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Two Big Things to Watch for the USMNT

The U.S. Men's National Team opened the Gold Cup group stage with an early goal and held on for a 1-0 victory over Haiti. The scoreline left many with a bland feeling after the match given the perceived weakness of the Haitian team, but there were some important lessons learned on Sunday night. We are starting to see more of coach Gregg Berhalter's style, and most importantly, the team got all three points.

With World Cup qualifying on the horizon, only one thing matters after the disaster in 2018, and that is to qualify for Qatar. If the USMNT can do that, no one will care what the scoreline was. The qualifying cycles are going to be heavy with games, so the U.S. will need to win with rotated squads, including many of the players from this Gold Cup. The Nations League triumph in Denver, which you can read about here, proved that the "A" team can get it done in Concacaf, and this first Gold Cup match against Haiti proved that the "B" team is also well on its way to delivering results when necessary. The depth of the USMNT is a concern ahead of qualifying, so any win in this tournament is a mental victory as we look towards the fall.

While Haiti is not going to be in World Cup qualifying, they are an example of a typical Concacaf opponent that the U.S. will face. The blueprint for most under-matched teams in the region is to sit deep while conceding possession, bunker for their lives, and then punish teams with counter-attacking goals. The Americans can expect this strategy from every team in the qualifying octagon with the exception of Mexico and maybe one or two others when the U.S. is on the road. Additionally, Haiti is not as bad as people think they are. Half of their players that started on Sunday night were on the team that made it to the Gold Cup semifinals in 2019, where Mexico needed an extra time penalty to beat them and move on to the final. There likely would have been even more Haitians from that game if a COVID-19 outbreak had not decimated their roster last week. If there is anything we have learned from Concacaf matches over the years, it is that anyone can challenge anyone else and the U.S. should be happy with three points regardless of the scoreline.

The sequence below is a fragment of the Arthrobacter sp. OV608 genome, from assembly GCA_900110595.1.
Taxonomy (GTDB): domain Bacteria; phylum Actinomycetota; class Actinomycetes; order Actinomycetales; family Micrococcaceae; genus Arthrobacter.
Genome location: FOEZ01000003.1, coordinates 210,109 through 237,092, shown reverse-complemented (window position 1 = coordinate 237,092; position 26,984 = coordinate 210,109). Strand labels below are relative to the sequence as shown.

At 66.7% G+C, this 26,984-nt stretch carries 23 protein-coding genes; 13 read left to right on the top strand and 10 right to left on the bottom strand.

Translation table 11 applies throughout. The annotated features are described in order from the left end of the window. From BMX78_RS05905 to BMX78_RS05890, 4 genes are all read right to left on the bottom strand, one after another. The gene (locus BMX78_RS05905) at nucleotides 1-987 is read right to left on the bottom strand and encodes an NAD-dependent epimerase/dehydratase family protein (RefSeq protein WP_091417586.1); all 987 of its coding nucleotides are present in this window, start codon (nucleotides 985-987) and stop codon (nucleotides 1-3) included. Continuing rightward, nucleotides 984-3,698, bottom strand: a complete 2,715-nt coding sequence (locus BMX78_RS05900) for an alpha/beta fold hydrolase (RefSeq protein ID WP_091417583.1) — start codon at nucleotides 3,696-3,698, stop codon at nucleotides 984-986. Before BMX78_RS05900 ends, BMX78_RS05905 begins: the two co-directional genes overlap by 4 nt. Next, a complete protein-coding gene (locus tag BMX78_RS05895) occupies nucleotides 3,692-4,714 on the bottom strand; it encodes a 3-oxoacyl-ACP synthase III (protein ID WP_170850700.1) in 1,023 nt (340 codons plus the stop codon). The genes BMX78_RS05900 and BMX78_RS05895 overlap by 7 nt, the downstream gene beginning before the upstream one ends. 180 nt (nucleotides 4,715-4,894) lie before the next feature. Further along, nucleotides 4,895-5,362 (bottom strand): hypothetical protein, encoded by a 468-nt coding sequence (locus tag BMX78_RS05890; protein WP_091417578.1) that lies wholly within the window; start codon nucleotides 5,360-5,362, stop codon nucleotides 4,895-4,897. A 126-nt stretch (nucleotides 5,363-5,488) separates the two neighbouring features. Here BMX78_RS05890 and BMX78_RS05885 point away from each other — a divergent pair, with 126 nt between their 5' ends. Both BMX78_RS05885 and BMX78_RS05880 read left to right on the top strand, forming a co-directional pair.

With that background info out of the way, let's take a look back at Sunday's match with my two big things to watch. This also helps us look forward to Martinique tonight, as many of my takeaways from the Haiti game are also observations about Berhalter's general style going forward. Martinique is the weakest team the USMNT will face this tournament, which provides a great opportunity to see how the Americans will dictate play given the freedom to do so. Despite the French colony's perceived weakness ahead of the matchup, the U.S will be happy if they can walk away with three points.

A Strange Pattern of Possession

While Berhalter has shown a willingness to play a variety of formations, he typically starts the team out in a 4-3-3. The four-man backline keeps the centerbacks at home while the fullbacks join the attack. The midfield trio consists of one holding midfielder with two box-to-box central midfielders in front of him. The attacking three has two natural wingers with a hold-up striker. What is strange to me is the way the USMNT possess the ball in this formation. Against Haiti, the U.S. had a decent 63% possession, although it was much higher in the first half. While they held the ball a lot, the Americans seemed to shy away from passing the ball around centrally. Instead, they used possessed out wide, combining with the fullbacks and wingers to break down defenses and send in dangerous crosses. The lone goal from this game, even though it came from an interception in the attacking third, is a great example of how the U.S. wants to score goals, as a crossed in ball was targeted to a hold-up striker who played it along to runners crashing into the box.